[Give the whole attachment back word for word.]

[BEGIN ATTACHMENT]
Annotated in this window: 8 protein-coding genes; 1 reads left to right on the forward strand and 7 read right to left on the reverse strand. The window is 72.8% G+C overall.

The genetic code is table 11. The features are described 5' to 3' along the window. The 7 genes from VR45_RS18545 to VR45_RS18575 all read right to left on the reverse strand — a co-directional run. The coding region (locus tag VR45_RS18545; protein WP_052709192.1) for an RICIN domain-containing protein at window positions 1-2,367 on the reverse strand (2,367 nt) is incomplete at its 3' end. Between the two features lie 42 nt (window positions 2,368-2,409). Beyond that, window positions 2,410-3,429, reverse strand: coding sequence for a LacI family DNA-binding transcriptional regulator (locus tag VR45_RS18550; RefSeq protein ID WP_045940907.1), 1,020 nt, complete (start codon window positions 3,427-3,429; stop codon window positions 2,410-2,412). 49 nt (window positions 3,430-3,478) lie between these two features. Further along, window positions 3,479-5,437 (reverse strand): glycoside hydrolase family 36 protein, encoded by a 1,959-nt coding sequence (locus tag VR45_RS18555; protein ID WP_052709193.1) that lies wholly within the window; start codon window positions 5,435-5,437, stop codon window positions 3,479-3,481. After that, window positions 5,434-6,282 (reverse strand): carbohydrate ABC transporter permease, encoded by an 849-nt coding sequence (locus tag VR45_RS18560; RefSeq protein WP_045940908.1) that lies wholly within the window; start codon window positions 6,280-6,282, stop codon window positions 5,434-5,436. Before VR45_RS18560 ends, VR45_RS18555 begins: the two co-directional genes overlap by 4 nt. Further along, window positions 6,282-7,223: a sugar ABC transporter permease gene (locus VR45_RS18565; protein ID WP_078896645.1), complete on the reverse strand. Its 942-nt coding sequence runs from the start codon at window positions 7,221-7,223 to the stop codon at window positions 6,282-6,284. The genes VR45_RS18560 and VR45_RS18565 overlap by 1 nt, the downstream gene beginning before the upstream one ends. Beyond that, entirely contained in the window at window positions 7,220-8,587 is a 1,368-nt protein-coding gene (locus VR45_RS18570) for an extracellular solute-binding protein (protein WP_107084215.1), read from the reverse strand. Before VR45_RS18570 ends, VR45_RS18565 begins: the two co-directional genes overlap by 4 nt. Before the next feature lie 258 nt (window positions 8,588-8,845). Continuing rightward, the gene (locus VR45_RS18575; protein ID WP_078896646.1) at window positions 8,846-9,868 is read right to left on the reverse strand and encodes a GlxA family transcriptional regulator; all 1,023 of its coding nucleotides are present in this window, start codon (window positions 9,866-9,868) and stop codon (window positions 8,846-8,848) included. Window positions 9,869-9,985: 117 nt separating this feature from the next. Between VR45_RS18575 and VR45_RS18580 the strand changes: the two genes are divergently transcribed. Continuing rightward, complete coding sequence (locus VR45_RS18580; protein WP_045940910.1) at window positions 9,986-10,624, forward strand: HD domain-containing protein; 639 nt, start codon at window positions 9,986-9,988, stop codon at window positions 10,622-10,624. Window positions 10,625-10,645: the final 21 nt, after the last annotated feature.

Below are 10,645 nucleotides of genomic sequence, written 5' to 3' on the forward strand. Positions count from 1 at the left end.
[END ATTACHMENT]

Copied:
Annotated in this window: 8 protein-coding genes; 1 reads left to right on the forward strand and 7 read right to left on the reverse strand. The window is 72.8% G+C overall.

The genetic code is table 11. The features are described 5' to 3' along the window. The 7 genes from VR45_RS18545 to VR45_RS18575 all read right to left on the reverse strand — a co-directional run. The coding region (locus tag VR45_RS18545; protein WP_052709192.1) for an RICIN domain-containing protein at window positions 1-2,367 on the reverse strand (2,367 nt) is incomplete at its 3' end. Between the two features lie 42 nt (window positions 2,368-2,409). Beyond that, window positions 2,410-3,429, reverse strand: coding sequence for a LacI family DNA-binding transcriptional regulator (locus tag VR45_RS18550; RefSeq protein ID WP_045940907.1), 1,020 nt, complete (start codon window positions 3,427-3,429; stop codon window positions 2,410-2,412). 49 nt (window positions 3,430-3,478) lie between these two features. Further along, window positions 3,479-5,437 (reverse strand): glycoside hydrolase family 36 protein, encoded by a 1,959-nt coding sequence (locus tag VR45_RS18555; protein ID WP_052709193.1) that lies wholly within the window; start codon window positions 5,435-5,437, stop codon window positions 3,479-3,481. After that, window positions 5,434-6,282 (reverse strand): carbohydrate ABC transporter permease, encoded by an 849-nt coding sequence (locus tag VR45_RS18560; RefSeq protein WP_045940908.1) that lies wholly within the window; start codon window positions 6,280-6,282, stop codon window positions 5,434-5,436. Before VR45_RS18560 ends, VR45_RS18555 begins: the two co-directional genes overlap by 4 nt. Further along, window positions 6,282-7,223: a sugar ABC transporter permease gene (locus VR45_RS18565; protein ID WP_078896645.1), complete on the reverse strand. Its 942-nt coding sequence runs from the start codon at window positions 7,221-7,223 to the stop codon at window positions 6,282-6,284. The genes VR45_RS18560 and VR45_RS18565 overlap by 1 nt, the downstream gene beginning before the upstream one ends. Beyond that, entirely contained in the window at window positions 7,220-8,587 is a 1,368-nt protein-coding gene (locus VR45_RS18570) for an extracellular solute-binding protein (protein WP_107084215.1), read from the reverse strand. Before VR45_RS18570 ends, VR45_RS18565 begins: the two co-directional genes overlap by 4 nt. Before the next feature lie 258 nt (window positions 8,588-8,845). Continuing rightward, the gene (locus VR45_RS18575; protein ID WP_078896646.1) at window positions 8,846-9,868 is read right to left on the reverse strand and encodes a GlxA family transcriptional regulator; all 1,023 of its coding nucleotides are present in this window, start codon (window positions 9,866-9,868) and stop codon (window positions 8,846-8,848) included. Window positions 9,869-9,985: 117 nt separating this feature from the next. Between VR45_RS18575 and VR45_RS18580 the strand changes: the two genes are divergently transcribed. Continuing rightward, complete coding sequence (locus VR45_RS18580; protein WP_045940910.1) at window positions 9,986-10,624, forward strand: HD domain-containing protein; 639 nt, start codon at window positions 9,986-9,988, stop codon at window positions 10,622-10,624. Window positions 10,625-10,645: the final 21 nt, after the last annotated feature.

Below are 10,645 nucleotides of genomic sequence, written 5' to 3' on the forward strand. Positions count from 1 at the left end.